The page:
— Satan attacks us at our weakest. The woman (Eve) did not even own a name before she tasted the forbidden fruit, casting all humanity into darkness.
— The question the serpent poses to Eve intentionally misstates God’s command. God said that man could eat from every tree except the tree of the knowledge of good and evil. He did not make eating from “any tree” off limits.
In her reply to Satan, Eve also misstates God’s directive. She tells the serpent she must not eat the from the tree “or even touch” its fruit.
— Everything the serpent say is a lie. His tells Eve “You won’t die!” if she eats from the tree.
— Adam failed to protect the woman while she fell victim to Satan. Adam was a “man,” but he was also a very new creation who did not have the opportunity of growing up or gaining any experience from which to become familiar with his role. He ate the fruit too, which is important because both woman AND man sinned before God. The Lord condemns them both.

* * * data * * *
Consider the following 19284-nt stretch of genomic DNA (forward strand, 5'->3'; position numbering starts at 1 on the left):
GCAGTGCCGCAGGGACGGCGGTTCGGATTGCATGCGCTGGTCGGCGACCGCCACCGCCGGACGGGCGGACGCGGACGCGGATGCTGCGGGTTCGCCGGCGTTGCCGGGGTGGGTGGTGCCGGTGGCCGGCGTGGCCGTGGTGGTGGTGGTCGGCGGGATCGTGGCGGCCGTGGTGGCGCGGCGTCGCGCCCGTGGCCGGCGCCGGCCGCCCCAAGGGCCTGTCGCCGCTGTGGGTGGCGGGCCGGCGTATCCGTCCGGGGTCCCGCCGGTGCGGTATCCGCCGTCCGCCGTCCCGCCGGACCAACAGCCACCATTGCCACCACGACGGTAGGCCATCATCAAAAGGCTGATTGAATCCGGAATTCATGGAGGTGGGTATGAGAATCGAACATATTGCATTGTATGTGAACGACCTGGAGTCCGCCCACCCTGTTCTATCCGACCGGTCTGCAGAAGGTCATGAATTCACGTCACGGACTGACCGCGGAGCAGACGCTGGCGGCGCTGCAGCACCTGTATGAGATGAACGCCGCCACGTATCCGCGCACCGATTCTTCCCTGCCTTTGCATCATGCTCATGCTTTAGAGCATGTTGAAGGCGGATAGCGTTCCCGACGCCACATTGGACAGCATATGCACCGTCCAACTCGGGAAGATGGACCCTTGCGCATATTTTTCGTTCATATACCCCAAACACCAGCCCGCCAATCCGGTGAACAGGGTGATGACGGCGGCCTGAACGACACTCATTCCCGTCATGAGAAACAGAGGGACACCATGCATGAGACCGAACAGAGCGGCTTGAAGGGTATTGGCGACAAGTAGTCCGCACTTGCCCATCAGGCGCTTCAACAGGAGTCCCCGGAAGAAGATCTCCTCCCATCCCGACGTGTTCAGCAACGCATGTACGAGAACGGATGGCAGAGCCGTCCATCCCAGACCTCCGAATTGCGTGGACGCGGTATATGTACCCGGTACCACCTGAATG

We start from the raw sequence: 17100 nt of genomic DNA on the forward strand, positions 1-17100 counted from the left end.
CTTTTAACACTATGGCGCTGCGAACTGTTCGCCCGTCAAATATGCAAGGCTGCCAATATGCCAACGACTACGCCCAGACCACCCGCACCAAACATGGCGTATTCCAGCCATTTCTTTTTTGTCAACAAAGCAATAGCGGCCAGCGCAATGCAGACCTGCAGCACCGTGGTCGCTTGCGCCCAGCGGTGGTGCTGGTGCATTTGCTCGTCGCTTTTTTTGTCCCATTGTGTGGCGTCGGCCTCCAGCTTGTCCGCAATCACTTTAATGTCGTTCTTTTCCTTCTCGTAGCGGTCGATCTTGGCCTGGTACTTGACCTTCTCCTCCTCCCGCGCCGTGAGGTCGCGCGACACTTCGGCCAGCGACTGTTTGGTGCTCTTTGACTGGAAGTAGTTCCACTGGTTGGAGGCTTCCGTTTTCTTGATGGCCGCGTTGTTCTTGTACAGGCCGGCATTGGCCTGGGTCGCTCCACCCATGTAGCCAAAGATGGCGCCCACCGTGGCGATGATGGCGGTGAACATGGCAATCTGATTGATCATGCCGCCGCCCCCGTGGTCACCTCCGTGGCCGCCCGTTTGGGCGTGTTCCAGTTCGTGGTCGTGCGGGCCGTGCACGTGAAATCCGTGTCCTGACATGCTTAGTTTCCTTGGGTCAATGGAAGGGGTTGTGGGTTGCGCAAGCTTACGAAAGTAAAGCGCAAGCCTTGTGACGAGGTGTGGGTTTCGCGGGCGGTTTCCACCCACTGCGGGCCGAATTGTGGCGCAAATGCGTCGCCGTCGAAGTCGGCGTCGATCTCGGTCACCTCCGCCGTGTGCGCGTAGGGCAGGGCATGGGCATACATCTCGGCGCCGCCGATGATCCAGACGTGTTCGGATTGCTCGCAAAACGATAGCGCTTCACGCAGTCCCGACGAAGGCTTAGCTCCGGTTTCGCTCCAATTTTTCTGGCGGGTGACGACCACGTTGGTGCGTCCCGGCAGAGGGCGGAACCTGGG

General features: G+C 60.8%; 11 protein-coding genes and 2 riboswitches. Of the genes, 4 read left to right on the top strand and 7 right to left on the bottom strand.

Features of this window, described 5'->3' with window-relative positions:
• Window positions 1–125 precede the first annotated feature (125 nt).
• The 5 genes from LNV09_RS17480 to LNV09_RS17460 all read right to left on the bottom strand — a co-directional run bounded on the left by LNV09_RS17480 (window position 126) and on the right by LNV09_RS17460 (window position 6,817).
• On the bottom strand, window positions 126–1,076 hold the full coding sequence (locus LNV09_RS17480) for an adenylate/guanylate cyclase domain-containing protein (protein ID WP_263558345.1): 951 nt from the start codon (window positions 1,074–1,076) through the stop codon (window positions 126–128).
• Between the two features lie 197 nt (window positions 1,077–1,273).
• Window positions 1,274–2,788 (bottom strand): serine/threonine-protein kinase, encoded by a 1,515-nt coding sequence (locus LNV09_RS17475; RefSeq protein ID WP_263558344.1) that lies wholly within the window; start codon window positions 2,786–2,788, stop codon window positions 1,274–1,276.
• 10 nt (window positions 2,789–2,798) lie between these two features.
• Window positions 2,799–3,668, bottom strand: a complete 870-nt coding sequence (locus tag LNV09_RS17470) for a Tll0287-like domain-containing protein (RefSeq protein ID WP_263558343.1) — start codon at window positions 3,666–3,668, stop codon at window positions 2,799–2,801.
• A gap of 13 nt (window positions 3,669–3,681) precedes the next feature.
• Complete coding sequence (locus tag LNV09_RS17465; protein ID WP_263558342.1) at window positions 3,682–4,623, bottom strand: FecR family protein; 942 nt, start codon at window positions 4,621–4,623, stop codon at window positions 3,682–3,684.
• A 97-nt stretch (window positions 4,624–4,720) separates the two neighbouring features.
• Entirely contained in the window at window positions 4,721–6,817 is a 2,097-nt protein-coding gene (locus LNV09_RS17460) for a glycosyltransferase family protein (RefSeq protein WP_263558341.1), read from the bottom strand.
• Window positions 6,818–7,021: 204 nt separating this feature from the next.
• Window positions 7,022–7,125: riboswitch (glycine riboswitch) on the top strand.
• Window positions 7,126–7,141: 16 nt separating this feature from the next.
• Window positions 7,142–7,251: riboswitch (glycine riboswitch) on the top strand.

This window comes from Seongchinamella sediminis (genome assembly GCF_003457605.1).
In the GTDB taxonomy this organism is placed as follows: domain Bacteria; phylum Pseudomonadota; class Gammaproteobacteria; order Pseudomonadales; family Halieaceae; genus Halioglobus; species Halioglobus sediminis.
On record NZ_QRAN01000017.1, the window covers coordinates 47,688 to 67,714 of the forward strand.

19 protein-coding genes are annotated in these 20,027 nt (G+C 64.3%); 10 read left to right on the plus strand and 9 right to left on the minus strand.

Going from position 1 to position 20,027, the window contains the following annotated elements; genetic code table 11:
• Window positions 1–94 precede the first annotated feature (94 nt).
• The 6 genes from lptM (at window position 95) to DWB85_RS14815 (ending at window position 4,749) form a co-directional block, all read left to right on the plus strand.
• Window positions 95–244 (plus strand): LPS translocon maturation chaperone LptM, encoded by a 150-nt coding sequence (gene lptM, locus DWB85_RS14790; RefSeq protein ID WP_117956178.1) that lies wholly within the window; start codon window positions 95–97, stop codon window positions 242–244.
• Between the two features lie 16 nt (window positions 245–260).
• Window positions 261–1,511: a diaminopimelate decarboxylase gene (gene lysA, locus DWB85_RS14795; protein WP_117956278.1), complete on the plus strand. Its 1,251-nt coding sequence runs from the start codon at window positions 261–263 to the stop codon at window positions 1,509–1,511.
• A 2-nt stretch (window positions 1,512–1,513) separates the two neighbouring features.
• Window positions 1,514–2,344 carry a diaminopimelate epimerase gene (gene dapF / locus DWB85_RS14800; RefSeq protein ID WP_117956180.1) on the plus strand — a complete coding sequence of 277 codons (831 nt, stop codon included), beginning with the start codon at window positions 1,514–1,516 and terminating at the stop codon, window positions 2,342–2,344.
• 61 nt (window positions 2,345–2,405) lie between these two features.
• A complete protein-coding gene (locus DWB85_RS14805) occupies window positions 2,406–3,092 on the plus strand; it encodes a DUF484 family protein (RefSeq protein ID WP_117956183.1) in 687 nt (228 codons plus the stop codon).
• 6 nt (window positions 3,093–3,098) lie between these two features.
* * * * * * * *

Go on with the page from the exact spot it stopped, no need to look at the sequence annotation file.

— Was there any love developed between Adam and Eve when they sinned? Did Adam feel the need to care for her? To protect her? As the first man, would he know how to act on his feelings of love? The first humans would have been … extraordinarily human. Full of emotions they are not yet ready to handle, thoughts they are not sure how to act on, etc. They both still disobeyed a direct commandment, and it was the very essence of their humanity that led them to do so.
— When questioned by God, Adam’s choice to blame Eve is childlike.
— Humankind wants to be Godlike.
— Shame was the first “evil” feeling.
— The tree’s beautiful appearance led Eve to trust its fruit.
— After the fall of man, the serpent remains in the garden.
— In the first two chapters of Genesis, God blesses. But in this chapter, her curses the serpent, humanity and the ground.
— The Holy Trinity converses between themselves: “Look, the human beings have become like us.” (Gen. 3:22)